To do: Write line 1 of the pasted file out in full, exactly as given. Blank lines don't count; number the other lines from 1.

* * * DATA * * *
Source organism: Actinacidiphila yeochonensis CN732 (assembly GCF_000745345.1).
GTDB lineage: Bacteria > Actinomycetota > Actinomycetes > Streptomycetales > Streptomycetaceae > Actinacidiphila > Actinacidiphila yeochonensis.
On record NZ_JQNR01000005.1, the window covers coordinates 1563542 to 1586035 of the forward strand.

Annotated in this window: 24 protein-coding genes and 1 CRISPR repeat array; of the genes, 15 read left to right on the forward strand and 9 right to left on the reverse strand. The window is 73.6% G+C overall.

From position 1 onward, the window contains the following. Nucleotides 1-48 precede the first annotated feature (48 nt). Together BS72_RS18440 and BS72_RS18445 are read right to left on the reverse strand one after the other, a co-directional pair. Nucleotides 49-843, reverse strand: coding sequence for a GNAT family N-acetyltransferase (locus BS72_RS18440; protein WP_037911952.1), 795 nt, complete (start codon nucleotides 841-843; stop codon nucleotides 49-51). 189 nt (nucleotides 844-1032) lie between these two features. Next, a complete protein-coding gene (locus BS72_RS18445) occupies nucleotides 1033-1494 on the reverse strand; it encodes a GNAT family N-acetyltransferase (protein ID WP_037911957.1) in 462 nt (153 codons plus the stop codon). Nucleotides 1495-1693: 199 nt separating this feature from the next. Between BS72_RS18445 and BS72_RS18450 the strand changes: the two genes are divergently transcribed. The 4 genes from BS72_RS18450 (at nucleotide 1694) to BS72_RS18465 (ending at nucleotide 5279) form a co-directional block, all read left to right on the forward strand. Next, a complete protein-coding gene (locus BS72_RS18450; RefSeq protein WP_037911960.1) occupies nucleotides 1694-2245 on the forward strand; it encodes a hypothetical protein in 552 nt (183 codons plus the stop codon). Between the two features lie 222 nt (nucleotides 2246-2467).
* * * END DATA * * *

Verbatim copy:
Source organism: Actinacidiphila yeochonensis CN732 (assembly GCF_000745345.1).